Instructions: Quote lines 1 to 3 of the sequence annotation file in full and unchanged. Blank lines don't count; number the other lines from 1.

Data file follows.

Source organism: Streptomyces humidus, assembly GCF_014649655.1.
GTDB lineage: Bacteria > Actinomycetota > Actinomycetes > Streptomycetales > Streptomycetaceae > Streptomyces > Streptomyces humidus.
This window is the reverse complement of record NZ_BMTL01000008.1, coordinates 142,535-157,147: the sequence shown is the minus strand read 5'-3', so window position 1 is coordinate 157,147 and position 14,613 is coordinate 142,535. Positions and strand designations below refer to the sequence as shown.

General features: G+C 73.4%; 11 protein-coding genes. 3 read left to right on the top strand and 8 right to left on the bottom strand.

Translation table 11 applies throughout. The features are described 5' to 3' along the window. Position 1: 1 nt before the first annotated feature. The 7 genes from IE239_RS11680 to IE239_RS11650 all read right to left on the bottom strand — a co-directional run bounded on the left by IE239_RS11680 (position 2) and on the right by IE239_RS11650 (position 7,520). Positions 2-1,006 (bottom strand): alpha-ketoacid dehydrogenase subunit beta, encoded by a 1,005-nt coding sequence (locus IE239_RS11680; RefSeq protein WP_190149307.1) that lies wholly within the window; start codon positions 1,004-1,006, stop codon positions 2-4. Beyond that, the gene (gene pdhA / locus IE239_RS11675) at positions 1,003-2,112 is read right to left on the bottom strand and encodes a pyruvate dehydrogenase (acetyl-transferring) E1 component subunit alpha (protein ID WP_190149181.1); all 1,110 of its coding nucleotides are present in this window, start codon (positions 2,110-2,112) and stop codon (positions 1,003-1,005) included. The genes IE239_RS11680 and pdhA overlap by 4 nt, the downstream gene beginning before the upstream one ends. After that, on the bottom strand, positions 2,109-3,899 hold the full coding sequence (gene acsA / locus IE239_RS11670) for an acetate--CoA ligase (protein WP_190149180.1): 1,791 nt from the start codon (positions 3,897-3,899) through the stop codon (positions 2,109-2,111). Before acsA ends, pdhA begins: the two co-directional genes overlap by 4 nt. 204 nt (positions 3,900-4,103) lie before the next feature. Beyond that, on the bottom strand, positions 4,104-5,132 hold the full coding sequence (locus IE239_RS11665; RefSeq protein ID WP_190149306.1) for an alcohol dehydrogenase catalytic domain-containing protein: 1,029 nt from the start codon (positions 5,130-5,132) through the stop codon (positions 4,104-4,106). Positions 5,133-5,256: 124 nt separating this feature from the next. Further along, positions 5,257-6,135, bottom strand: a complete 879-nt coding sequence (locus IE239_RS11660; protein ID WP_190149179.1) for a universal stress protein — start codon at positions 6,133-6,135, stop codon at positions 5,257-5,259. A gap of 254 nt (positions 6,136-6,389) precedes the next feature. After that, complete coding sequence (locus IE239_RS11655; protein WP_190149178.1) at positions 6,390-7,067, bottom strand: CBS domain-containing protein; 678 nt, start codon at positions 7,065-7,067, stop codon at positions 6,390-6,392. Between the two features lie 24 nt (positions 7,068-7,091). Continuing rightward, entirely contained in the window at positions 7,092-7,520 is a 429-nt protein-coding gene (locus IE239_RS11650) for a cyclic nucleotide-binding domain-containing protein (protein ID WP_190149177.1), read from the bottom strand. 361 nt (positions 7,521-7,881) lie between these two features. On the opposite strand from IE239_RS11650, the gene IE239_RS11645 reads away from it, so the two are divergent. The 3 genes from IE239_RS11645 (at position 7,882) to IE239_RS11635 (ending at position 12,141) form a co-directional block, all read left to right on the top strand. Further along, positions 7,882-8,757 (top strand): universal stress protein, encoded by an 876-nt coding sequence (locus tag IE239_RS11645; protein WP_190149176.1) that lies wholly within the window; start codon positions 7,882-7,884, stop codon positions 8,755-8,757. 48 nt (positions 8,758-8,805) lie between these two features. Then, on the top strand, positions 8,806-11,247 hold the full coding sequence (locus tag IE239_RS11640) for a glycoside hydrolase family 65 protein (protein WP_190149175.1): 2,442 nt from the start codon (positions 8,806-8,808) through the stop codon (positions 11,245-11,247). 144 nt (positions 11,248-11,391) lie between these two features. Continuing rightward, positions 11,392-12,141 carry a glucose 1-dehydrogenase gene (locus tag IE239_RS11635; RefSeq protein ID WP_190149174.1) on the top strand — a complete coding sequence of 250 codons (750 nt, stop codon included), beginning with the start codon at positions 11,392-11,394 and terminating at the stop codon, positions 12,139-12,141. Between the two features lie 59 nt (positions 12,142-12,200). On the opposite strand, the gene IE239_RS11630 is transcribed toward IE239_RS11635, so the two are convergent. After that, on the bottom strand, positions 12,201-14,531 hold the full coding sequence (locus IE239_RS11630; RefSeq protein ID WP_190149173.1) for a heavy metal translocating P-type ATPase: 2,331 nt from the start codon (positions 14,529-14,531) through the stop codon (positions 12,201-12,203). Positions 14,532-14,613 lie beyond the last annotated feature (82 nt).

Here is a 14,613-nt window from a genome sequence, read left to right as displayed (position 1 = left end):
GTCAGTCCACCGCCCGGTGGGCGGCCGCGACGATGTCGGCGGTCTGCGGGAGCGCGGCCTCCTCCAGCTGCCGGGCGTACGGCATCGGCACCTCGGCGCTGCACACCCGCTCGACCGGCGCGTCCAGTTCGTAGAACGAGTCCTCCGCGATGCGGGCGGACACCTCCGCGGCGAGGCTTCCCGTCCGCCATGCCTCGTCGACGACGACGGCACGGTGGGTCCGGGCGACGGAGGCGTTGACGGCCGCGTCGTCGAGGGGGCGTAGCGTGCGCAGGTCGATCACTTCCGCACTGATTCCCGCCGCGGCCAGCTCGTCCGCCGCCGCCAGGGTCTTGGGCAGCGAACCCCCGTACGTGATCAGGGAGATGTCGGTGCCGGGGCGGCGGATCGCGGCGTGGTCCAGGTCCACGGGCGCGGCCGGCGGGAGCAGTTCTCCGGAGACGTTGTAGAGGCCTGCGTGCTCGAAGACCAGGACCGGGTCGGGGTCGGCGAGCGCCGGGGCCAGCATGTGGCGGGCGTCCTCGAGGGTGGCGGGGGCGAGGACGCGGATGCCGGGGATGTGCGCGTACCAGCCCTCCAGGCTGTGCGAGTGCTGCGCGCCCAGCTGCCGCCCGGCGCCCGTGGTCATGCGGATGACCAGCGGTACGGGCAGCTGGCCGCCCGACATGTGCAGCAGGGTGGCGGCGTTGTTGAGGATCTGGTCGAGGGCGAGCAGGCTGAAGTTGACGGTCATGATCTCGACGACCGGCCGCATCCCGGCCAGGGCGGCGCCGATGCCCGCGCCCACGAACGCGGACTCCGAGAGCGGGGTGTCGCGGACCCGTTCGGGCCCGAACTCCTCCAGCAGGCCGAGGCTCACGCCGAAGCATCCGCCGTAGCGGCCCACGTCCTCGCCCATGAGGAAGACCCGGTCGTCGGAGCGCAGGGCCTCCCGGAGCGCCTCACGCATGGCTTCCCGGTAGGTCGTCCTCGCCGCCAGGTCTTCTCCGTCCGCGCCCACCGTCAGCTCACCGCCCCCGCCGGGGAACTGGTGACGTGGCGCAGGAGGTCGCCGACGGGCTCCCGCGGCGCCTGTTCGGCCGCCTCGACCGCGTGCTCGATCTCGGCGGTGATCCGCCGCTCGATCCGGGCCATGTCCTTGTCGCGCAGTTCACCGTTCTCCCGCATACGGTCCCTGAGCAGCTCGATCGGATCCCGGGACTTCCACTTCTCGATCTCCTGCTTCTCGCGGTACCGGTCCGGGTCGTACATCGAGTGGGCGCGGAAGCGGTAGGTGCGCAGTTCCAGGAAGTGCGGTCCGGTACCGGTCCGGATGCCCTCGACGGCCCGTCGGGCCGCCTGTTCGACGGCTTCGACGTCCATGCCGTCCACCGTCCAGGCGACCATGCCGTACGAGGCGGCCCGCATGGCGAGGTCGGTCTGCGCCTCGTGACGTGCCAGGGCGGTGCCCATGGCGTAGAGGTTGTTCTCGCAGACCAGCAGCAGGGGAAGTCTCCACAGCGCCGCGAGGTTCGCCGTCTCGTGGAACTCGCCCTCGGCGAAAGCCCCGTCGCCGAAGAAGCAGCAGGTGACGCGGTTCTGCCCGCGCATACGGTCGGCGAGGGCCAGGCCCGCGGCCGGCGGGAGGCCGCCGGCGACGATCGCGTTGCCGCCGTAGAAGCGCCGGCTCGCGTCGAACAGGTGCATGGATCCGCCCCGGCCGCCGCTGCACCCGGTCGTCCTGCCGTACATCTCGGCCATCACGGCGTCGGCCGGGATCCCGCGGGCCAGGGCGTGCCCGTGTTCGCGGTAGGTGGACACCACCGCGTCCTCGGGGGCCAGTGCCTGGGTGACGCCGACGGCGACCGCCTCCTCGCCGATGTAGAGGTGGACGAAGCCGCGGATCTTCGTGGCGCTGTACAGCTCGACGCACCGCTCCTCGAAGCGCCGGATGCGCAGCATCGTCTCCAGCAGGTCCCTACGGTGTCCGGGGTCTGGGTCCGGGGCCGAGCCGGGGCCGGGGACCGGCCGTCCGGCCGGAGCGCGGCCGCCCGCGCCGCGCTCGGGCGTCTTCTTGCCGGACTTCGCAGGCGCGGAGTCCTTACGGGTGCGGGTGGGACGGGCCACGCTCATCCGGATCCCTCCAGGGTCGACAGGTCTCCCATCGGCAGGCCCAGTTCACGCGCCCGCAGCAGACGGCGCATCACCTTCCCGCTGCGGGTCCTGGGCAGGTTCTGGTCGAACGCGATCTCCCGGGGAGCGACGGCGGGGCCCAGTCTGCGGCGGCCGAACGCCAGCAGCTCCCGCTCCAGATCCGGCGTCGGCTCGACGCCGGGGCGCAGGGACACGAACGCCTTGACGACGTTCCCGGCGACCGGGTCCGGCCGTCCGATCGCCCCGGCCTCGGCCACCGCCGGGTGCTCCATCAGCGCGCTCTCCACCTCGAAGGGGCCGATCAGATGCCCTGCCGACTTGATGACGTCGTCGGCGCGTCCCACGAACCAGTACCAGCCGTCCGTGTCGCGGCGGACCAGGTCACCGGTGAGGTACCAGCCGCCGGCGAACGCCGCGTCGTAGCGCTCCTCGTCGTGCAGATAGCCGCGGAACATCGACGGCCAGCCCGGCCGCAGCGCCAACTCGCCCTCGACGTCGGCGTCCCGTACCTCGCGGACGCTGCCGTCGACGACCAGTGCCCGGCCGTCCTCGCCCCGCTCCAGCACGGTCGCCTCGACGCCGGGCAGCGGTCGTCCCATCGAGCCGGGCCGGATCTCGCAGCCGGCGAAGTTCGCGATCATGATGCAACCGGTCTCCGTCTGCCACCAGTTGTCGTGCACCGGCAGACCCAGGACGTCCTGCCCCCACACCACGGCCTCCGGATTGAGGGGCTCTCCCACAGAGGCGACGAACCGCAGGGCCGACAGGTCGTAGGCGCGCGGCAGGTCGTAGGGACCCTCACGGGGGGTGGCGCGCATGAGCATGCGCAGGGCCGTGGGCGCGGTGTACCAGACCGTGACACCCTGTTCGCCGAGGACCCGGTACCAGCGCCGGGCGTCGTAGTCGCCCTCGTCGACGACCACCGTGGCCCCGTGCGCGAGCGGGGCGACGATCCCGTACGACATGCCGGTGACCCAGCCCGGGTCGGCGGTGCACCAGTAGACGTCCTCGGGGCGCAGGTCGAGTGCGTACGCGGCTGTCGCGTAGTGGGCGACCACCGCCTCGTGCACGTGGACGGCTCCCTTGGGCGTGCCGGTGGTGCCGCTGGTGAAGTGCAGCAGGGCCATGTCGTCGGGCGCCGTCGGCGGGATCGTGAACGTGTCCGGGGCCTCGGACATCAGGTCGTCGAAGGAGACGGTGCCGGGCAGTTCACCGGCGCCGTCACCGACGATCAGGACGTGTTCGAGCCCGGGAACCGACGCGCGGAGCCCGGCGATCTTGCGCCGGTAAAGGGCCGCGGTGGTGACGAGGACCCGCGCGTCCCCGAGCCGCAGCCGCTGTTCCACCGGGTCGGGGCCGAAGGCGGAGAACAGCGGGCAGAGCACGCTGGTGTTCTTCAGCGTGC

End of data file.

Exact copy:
Source organism: Streptomyces humidus, assembly GCF_014649655.1.
GTDB lineage: Bacteria > Actinomycetota > Actinomycetes > Streptomycetales > Streptomycetaceae > Streptomyces > Streptomyces humidus.
This window is the reverse complement of record NZ_BMTL01000008.1, coordinates 142,535-157,147: the sequence shown is the minus strand read 5'-3', so window position 1 is coordinate 157,147 and position 14,613 is coordinate 142,535. Positions and strand designations below refer to the sequence as shown.